Traditional Textbooks Are Boring!
I can count on one hand the number of textbooks that I made it all of the way through in my undergraduate studies. Actually, scratch that. You don’t need hands to count that high – I’m not sure I made it all the way through any of them. And I was a motivated student who eventually became an academic.
If my undergraduate self could not sustain enough motivation to struggle through business textbooks, that doesn’t bode well for the average student. Indeed, this plays out in my experience, I often find that a good number of students routinely don’t read the textbook. But really, is it that surprising? Does reading a text-and-pictures traditional textbook sound like fun to you?
“The graphic novel format is a powerful, yet underutilized, tool for business and professional communication.”
At the same time, we need our students to come to class prepared. Whatever preparatory materials we assign needs to provide a foundation of knowledge that we can build from in class. We know that traditional textbooks do that. Do we dare deviate from what we know works?
Graphic Novels in Business Education
In our 2013 article Graphic Presentation: An Empirical Examination of the Graphic Novel Approach to Communicate Business Concepts, Jeremy Short, Brandon Randolph-Seng, and I explore whether graphic novels might provide a viable alternative to boring text-and-pictures textbooks. Graphic novels are book-length narratives that tell their story through sequential art (Eisner, 2008). While the uninitiated sometimes associate graphic novels with the Sunday comic strips, graphic novels are routinely used to convey serious material. For instance, Art Spiegelman used the graphic novel format in Maus, a story about the Holocaust presented through the eyes of mice. Similarly, Jacobson and Colón created a graphic novel version of the 9/11 Commission report.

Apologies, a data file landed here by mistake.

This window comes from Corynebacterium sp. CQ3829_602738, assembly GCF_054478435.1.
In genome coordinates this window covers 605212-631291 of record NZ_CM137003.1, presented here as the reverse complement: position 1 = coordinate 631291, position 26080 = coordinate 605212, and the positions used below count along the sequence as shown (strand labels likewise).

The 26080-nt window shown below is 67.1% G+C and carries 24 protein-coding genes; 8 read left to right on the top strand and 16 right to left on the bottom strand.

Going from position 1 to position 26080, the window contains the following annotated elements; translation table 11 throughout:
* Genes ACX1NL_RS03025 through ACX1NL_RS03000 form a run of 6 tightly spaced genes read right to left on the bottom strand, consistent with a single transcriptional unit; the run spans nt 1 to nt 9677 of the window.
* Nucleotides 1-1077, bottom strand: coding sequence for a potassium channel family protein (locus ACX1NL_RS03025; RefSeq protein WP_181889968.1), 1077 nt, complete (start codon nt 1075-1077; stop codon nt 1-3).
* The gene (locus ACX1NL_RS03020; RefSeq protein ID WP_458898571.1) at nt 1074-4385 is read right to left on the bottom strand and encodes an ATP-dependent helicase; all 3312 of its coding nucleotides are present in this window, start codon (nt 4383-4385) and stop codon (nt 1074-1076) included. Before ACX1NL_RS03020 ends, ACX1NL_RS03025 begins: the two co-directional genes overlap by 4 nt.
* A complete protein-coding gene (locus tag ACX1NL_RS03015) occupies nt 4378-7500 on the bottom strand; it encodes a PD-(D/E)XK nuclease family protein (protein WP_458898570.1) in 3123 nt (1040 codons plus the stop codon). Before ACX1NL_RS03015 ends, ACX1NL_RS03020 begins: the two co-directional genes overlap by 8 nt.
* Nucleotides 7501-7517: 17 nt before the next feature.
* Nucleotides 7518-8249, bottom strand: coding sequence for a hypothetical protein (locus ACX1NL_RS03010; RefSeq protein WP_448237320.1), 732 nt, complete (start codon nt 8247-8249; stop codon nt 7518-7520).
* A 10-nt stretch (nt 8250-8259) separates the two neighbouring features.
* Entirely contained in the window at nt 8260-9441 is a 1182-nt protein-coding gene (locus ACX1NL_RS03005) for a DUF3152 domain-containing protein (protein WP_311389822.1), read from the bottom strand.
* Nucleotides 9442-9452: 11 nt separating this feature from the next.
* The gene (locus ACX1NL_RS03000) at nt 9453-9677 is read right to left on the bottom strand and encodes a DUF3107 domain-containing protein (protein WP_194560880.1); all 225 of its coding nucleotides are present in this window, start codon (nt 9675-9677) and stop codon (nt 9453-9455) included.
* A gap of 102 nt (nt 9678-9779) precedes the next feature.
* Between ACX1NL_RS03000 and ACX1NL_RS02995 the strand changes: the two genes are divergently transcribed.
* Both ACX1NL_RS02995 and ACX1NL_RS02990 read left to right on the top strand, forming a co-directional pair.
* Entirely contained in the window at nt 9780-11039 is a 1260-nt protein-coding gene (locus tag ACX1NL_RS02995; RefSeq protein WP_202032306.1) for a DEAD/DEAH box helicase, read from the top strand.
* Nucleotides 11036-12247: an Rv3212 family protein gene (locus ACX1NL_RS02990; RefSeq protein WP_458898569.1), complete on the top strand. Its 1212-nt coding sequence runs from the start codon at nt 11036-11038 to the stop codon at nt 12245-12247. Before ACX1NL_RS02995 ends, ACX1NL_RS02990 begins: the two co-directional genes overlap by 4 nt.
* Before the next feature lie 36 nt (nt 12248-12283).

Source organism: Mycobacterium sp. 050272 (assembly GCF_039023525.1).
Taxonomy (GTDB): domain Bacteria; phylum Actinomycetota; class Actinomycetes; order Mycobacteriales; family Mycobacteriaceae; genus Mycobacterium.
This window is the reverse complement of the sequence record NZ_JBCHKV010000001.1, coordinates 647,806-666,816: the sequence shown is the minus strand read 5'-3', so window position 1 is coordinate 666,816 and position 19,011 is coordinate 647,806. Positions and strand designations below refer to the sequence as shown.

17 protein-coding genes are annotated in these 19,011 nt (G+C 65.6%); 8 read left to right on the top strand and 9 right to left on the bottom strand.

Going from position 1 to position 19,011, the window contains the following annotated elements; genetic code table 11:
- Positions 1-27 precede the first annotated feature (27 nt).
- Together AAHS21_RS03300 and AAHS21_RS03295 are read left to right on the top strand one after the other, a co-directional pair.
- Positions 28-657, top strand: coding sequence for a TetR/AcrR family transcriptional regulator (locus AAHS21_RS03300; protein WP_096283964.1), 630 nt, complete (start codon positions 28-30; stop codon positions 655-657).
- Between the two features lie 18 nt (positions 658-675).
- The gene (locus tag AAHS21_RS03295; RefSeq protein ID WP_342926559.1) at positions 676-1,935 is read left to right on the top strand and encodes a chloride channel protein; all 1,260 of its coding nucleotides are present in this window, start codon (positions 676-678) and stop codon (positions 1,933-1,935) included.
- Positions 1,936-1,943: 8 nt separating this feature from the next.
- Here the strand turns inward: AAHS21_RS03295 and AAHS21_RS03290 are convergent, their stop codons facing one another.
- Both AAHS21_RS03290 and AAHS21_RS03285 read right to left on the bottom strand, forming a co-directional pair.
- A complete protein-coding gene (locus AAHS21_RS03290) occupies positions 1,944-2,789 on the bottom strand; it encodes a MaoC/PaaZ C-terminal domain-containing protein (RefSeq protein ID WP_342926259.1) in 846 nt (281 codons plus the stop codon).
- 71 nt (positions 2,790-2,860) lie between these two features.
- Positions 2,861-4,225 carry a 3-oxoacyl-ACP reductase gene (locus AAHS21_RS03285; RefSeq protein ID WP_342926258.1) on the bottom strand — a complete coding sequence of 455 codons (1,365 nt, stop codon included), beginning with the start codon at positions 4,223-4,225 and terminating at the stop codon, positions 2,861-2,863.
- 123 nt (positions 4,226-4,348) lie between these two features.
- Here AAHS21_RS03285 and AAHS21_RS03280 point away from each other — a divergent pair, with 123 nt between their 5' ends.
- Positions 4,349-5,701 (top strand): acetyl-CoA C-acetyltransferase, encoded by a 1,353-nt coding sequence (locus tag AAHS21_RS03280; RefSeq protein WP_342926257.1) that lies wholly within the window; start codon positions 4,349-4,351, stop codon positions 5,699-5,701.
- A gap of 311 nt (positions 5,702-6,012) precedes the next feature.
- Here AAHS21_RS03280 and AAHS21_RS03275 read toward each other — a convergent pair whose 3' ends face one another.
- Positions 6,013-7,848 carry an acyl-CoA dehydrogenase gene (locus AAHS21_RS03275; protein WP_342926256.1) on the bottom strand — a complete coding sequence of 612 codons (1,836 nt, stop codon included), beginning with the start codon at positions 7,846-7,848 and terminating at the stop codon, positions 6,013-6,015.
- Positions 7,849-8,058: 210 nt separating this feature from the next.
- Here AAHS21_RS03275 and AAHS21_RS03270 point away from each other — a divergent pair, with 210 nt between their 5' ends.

To ascertain whether the graphic novel format may be a viable alternative, in our paper we compared the motivational and learning outcomes of students exposed to material in a traditional textbook versus graphic novel format. Students overwhelmingly (82%) preferred the graphic novel format to traditional textbooks. In terms of performance, students exposed to course contents in graphic novel format performed better at verbatim recognition tasks. Students exposed to graphic novel materials scored slightly lower on recall and transfer tasks; however, this difference was not statistically significant.
Together these findings paint an important picture regarding the potential role of graphic novels in business education. I would argue that recall and transfer is likely more important in business education than verbatim recognition. That is, I would rather my students be able to apply the concepts they learn than to articulate exactly how the materials were presented in the text. So while graphic novels may outperform on verbatim recognition, where it matters more (recall and transfer) there does not seem to be a significant advantage. However, the real story to me is in the motivation. With students indicating a strong preference for the graphic novel format, perhaps we can get more students to actually read the course materials. If so, it doesn’t matter that the learning outcomes do not differ significantly between the two formats. If a student isn’t opening the textbook to read it, it doesn’t matter how good the educational content is… they’re not getting exposed to it.
I applaud academia’s push toward open-source textbooks and electronic delivery. These innovations are valuable, and whatever we can do to reduce the cost of education to our students without sacrificing quality is worth exploring. However, we do ourselves a disservice by not taking the next step to evaluate whether the current format is the most effective way of presenting the material as well. It may be time to take alternative formats more seriously, and graphic novels seem worth exploring further.